French President Emmanuel Macron, left, and Minister of Europe and Foreign Affairs Jean-Yves Le Drian aboard a rescue vessel off the coast of France on Thursday. (Stephane Mahe/Reuters)

Even before he has a parliament, France’s new president has embarked on a lofty mission: “moralizing public life” in a political system rife with nepotism and conflicts of interest.

After a scandal-ridden presidential campaign, Emmanuel Macron has billed the new regulations — formally presented Thursday by François Bayrou, Macron’s justice minister — as good-faith efforts intended to set a positive tone for his presidency, the first from outside France’s traditional party structures.

“Today, the principal danger to democracy is the persistence of breaches of honesty among politicians whose behavior is unworthy of the position of representative of the people,” reads Macron’s campaign platform.

And so the 39-year-old president’s idea is to hold lawmakers accountable to the public they serve. If approved, Macron’s new regulations would, among other things, eradicate conflicts of interest through heavy vetting, ban lawmakers from hiring family members to administrative positions and limit them to three consecutive terms of service.

These, anti-corruption analysts say, are essential for restoring the public trust in a system increasingly seen as defined by money, special interests and family dynasties. Bayrou said Thursday that the measures would bring France onboard the “global approach to restoring the confidence of citizens,” referring to similar policies established in Germany and much of Scandinavia.

In the end, “breaches of honesty” among politicians were a mainstay of France’s recent election, probably its most contentious in decades. Although Macron, an independent centrist, ultimately won that contest in a landslide, significant numbers of French voters abstained in both rounds of the vote — many because of an apparent disgust with a political class often criticized for endemic corruption.

“There is in France today a grave crisis of confidence between citizens and the elected — there is just so much distrust of our institutions and the elected,” said Daniel Lebègue, the head of Transparency International France, a leading anti-corruption nongovernmental organization, in an interview.

In late January, for instance, Le Canard Enchaîné, a French satirical newspaper, alleged that Francois Fillon, a conservative initially expected to win the election handily, had employed his wife and two of his children for jobs they never did while paying them about 900,000 euros in public funds as compensation.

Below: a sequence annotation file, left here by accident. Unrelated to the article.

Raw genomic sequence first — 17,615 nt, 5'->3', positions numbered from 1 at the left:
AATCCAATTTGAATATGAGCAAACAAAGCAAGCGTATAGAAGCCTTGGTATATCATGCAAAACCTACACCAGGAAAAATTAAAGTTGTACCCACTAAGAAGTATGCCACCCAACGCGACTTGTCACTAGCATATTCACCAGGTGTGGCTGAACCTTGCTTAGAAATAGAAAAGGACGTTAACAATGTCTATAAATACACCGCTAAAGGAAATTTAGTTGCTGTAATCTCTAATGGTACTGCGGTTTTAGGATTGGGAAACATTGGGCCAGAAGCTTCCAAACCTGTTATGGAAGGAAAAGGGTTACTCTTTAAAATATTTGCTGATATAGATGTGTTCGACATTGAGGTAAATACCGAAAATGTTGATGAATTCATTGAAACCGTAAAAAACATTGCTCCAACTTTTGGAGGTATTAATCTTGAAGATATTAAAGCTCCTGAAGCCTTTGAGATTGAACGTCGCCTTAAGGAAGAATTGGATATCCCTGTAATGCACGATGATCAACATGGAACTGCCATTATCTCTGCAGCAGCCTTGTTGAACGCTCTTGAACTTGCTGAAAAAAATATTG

Nearly 1 in 6 representatives in the French parliament employ family members, according to data collected by the newspaper Le Monde earlier this year.

But the perception of corruption did not stop with the Fillon scandal, or even with the election. Bruno Le Roux, an interim prime minister, resigned in March after acknowledging that he had done precisely the same as Fillon, employing his two daughters as administrative assistants on public salaries while serving in parliament several years ago.

And then there were the perpetual allegations against the far-right firebrand Marine Le Pen, Macron’s principal rival in the final round of the election.

The European Parliament alleged that Le Pen owed about 300,000 euros in misspent funds she has repeatedly refused to repay. During Le Pen’s tenure as a deputy in Strasbourg, the parliament claimed, the National Front leader illegally paid her party’s staff with funds from the multistate bloc.

Finally, there was the December 2016 conviction for criminal negligence of Christine Lagarde, a former French finance minister and current head of the International Monetary Fund, found guilty of orchestrating a government payout to the tycoon Bernard Tapie during her time in office nearly a decade ago. Lagarde was not sentenced to a fine or jail time in that case, but the verdict ultimately strengthened the assumption of money's outsize role in French politics.

Macron, a former investment banker, was often criticized during the campaign for his own financial ties.

“Macron wants to re-create a climate of trust between the citizens and the elected. He wants to give oxygen to democratic life in France — and for this it’s indispensable to reinforce the transparency of public life,” Lebègue said.

But the Macron administration has recently faced corruption charges of its own — charges that critics say could undermine the push to moralize public life.

Two of the new president’s ministers face mounting pressure to resign: Richard Ferrand, the urban planning minister, for reports of financial misconduct; and Marielle de Sarnez, a junior minister, for inappropriately hiring an unnecessary assistant during her tenure in the European Parliament.

On Thursday — the same day Macron’s measures were formally announced — a public prosecutor opened an investigation into the case of Ferrand, mostly for having used business contacts for personal gain. Both Ferrand and de Sarnez have denied any wrongdoing.

By Friday, 54 percent of French voters said that Ferrand should resign, according to a poll by the Odoxa agency.

But Macron continued to stand his ground, despite his commitment to anti-corruption measures.

“Things are not always good when the press becomes the judge,” his spokesman told reporters Wednesday.

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